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By:  Business Reporter, Published on Tue May 19 2015

The insolvency rate in Canada is slowly beginning to creep upward in parts of the country as the fallout of lower oil prices hits the economy, a new report from CIBC World Markets Inc. shows.

The number of personal bankruptcies fell by 4.7 per cent during the six month period, according to the data from the Office of the Superintendent of Bankruptcy.

But the number of consumer proposals shot up by 9 per cent.

“The damage from lower oil prices is starting to show,” Tal wrote in the report.

The total number of insolvencies in Manitoba and Saskatchewan rose by almost 11 per cent during the six-month period, while in Alberta it rose by 6.5 per cent — the worst showing since the recession, Tal wrote.

“We are talking about a very low base. The numbers are not in the sky by any stretch. Given the amount of debt people have, it’s actually surprising how low bankruptcies and delinquencies are,” Tal said.

“But we are looking at the trend and seeing that there is an increase despite the fact that interest rates are still very low.”

During the recession, approximately 6 in 1,000 adults filed for insolvency. That rate has since fallen back to 4 in 1,000.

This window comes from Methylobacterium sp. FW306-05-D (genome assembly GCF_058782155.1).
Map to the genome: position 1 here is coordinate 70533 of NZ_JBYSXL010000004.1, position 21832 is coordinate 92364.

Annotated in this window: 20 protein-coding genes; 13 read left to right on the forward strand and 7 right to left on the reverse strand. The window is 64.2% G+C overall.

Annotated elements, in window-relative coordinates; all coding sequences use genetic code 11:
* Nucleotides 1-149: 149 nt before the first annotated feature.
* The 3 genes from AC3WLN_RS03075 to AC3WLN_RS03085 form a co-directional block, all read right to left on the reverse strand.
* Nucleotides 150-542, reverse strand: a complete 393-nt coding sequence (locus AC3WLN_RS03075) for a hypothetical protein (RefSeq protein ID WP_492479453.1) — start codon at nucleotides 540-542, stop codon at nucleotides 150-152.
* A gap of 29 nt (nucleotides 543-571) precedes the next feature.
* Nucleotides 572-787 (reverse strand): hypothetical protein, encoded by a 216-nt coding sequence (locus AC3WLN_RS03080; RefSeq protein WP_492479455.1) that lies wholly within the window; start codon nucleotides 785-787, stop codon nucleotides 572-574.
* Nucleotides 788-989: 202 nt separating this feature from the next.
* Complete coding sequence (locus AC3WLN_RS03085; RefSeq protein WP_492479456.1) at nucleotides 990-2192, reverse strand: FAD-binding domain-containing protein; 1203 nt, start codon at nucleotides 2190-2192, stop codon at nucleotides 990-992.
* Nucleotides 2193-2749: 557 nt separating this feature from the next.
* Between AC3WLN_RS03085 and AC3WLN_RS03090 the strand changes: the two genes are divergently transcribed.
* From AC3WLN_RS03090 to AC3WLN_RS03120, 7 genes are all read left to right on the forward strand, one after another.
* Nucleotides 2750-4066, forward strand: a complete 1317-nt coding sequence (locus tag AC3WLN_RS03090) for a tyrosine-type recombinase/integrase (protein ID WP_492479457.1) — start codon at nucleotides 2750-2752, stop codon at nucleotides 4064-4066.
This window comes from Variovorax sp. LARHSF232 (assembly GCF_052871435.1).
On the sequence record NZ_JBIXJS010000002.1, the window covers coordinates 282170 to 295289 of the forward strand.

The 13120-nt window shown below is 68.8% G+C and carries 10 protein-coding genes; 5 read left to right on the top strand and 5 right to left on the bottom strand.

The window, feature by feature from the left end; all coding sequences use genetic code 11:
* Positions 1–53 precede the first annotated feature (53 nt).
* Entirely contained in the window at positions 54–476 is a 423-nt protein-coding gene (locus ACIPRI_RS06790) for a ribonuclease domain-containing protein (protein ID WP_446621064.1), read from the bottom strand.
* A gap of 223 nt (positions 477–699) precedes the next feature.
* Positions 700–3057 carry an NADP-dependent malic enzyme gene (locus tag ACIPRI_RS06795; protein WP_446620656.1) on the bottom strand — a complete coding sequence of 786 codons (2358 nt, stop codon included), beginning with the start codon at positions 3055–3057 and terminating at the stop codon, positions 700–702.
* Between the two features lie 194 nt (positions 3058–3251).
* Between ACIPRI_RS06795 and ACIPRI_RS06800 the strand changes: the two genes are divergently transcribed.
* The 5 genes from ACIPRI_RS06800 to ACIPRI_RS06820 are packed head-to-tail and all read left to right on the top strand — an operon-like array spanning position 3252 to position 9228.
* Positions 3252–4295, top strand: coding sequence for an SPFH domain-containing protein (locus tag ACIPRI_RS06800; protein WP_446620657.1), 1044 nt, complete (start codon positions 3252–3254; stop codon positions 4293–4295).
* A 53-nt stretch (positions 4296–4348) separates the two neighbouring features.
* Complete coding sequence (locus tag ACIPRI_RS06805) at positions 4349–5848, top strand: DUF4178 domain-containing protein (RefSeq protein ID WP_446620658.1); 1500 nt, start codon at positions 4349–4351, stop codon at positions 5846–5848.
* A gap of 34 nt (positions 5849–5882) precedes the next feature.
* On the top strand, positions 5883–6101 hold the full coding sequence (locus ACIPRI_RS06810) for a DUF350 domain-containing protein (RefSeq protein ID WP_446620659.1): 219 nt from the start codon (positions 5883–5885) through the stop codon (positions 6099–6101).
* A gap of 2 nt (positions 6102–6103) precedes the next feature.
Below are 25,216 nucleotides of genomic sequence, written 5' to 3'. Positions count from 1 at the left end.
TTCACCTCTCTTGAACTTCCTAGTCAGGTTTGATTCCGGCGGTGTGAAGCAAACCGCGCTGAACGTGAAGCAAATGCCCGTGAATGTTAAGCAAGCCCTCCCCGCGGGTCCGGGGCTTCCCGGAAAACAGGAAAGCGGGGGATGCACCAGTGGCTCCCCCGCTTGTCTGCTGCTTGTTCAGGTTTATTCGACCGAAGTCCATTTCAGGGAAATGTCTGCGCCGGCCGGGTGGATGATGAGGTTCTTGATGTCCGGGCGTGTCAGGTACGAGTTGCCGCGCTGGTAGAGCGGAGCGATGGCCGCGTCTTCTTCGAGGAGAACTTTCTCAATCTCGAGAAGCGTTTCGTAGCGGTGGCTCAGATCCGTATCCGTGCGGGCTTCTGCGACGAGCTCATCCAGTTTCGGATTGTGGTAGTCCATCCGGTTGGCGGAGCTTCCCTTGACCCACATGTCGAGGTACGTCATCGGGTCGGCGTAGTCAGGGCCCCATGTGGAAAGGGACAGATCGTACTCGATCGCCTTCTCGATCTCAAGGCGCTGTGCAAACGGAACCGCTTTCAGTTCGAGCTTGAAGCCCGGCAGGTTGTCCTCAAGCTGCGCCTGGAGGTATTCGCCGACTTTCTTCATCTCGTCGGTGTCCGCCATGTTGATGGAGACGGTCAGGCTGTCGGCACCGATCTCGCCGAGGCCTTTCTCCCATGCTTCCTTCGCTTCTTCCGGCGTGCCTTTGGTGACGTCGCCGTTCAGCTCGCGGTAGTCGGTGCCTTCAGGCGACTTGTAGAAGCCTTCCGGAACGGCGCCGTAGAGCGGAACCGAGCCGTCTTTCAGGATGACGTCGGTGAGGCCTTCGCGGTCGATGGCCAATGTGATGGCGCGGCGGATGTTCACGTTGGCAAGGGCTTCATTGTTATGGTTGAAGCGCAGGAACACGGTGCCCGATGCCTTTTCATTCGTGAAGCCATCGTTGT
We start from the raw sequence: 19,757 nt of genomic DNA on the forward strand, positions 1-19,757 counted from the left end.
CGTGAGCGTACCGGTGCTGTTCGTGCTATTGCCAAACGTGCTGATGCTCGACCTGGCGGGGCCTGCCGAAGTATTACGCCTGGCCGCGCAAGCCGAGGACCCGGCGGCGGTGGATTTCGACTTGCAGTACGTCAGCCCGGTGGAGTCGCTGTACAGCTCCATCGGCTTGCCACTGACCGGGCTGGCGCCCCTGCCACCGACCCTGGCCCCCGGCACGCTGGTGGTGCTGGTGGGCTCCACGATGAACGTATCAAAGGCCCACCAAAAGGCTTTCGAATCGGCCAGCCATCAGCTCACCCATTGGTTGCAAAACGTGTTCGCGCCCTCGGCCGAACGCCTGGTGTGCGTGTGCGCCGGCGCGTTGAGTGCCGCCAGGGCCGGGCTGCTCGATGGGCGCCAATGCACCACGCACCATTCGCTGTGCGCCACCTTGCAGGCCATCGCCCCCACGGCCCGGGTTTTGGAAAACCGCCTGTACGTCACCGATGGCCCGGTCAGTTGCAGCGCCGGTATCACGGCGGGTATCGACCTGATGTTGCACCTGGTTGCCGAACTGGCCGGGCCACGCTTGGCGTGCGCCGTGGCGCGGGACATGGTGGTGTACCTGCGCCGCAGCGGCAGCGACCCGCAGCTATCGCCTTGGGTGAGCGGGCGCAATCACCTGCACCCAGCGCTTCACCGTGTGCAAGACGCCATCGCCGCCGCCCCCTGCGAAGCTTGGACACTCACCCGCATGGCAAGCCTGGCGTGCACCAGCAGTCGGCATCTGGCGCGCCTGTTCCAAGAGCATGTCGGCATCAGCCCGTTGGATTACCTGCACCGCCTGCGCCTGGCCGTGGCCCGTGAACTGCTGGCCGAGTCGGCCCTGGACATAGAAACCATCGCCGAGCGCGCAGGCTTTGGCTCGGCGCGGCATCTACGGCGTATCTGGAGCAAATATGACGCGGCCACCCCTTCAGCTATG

Delinquency rates continue to decline for credit cards, but are rising on lines of credit.

The figures from the Office of the Superintendent of Bankruptcy show that only one-third of insolvent debtors are unemployed.

“Other factors, such as employment quality play an important role here,” Tal wrote.

More than 60 per cent of insolvents are classified as being in unskilled or semi-skilled jobs.

Another 20 per cent say they operated a business within five years of becoming insolvent. “More than half of insolvencies occur due to the combination of overextension of credit, financial mismanagement and unexpected expenses,” Tal wrote.

Household debt levels, in particular, are a source of concern. On average, Canadian households owe just over $1.63 for every dollar of disposable income.

More than 60 per cent of insolvents are classified as being in unskilled or semi-skilled jobs.